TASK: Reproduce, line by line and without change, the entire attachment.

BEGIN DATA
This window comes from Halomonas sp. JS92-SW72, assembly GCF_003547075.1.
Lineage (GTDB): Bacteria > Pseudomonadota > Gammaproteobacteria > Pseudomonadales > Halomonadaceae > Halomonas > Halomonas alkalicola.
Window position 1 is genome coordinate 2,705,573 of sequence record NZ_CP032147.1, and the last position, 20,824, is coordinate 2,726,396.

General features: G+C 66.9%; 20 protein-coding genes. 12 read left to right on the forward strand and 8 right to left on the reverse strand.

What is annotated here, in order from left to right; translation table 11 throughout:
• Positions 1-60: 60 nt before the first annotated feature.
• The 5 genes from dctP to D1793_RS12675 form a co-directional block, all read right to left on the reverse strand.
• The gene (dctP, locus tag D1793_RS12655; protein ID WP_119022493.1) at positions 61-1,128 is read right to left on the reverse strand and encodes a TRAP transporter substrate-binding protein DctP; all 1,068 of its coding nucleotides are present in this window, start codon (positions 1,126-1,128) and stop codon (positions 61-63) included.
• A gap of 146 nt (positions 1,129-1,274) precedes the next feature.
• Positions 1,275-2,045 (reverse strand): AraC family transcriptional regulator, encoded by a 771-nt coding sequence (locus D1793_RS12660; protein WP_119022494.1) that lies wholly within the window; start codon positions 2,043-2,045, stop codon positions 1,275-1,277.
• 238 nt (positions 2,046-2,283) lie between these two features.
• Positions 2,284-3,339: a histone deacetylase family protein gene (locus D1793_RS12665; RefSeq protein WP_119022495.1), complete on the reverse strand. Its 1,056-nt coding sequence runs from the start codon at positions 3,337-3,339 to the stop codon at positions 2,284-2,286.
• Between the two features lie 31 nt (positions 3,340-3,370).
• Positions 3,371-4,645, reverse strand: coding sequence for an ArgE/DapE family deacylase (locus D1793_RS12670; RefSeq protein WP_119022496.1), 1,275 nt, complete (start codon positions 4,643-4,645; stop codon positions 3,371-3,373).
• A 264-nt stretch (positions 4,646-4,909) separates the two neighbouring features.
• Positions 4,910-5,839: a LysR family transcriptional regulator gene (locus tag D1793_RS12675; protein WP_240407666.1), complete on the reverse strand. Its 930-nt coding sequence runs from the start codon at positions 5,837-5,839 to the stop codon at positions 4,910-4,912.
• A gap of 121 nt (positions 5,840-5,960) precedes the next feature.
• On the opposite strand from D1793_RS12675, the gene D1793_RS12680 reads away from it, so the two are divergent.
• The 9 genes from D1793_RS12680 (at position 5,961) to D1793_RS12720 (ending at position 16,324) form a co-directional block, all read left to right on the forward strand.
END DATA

This window comes from Halomonas sp. JS92-SW72, assembly GCF_003547075.1.
Lineage (GTDB): Bacteria > Pseudomonadota > Gammaproteobacteria > Pseudomonadales > Halomonadaceae > Halomonas > Halomonas alkalicola.
Window position 1 is genome coordinate 2,705,573 of sequence record NZ_CP032147.1, and the last position, 20,824, is coordinate 2,726,396.

General features: G+C 66.9%; 20 protein-coding genes. 12 read left to right on the forward strand and 8 right to left on the reverse strand.

What is annotated here, in order from left to right; translation table 11 throughout:
• Positions 1-60: 60 nt before the first annotated feature.
• The 5 genes from dctP to D1793_RS12675 form a co-directional block, all read right to left on the reverse strand.
• The gene (dctP, locus tag D1793_RS12655; protein ID WP_119022493.1) at positions 61-1,128 is read right to left on the reverse strand and encodes a TRAP transporter substrate-binding protein DctP; all 1,068 of its coding nucleotides are present in this window, start codon (positions 1,126-1,128) and stop codon (positions 61-63) included.
• A gap of 146 nt (positions 1,129-1,274) precedes the next feature.
• Positions 1,275-2,045 (reverse strand): AraC family transcriptional regulator, encoded by a 771-nt coding sequence (locus D1793_RS12660; protein WP_119022494.1) that lies wholly within the window; start codon positions 2,043-2,045, stop codon positions 1,275-1,277.
• 238 nt (positions 2,046-2,283) lie between these two features.
• Positions 2,284-3,339: a histone deacetylase family protein gene (locus D1793_RS12665; RefSeq protein WP_119022495.1), complete on the reverse strand. Its 1,056-nt coding sequence runs from the start codon at positions 3,337-3,339 to the stop codon at positions 2,284-2,286.
• Between the two features lie 31 nt (positions 3,340-3,370).
• Positions 3,371-4,645, reverse strand: coding sequence for an ArgE/DapE family deacylase (locus D1793_RS12670; RefSeq protein WP_119022496.1), 1,275 nt, complete (start codon positions 4,643-4,645; stop codon positions 3,371-3,373).
• A 264-nt stretch (positions 4,646-4,909) separates the two neighbouring features.
• Positions 4,910-5,839: a LysR family transcriptional regulator gene (locus tag D1793_RS12675; protein WP_240407666.1), complete on the reverse strand. Its 930-nt coding sequence runs from the start codon at positions 5,837-5,839 to the stop codon at positions 4,910-4,912.
• A gap of 121 nt (positions 5,840-5,960) precedes the next feature.
• On the opposite strand from D1793_RS12675, the gene D1793_RS12680 reads away from it, so the two are divergent.
• The 9 genes from D1793_RS12680 (at position 5,961) to D1793_RS12720 (ending at position 16,324) form a co-directional block, all read left to right on the forward strand.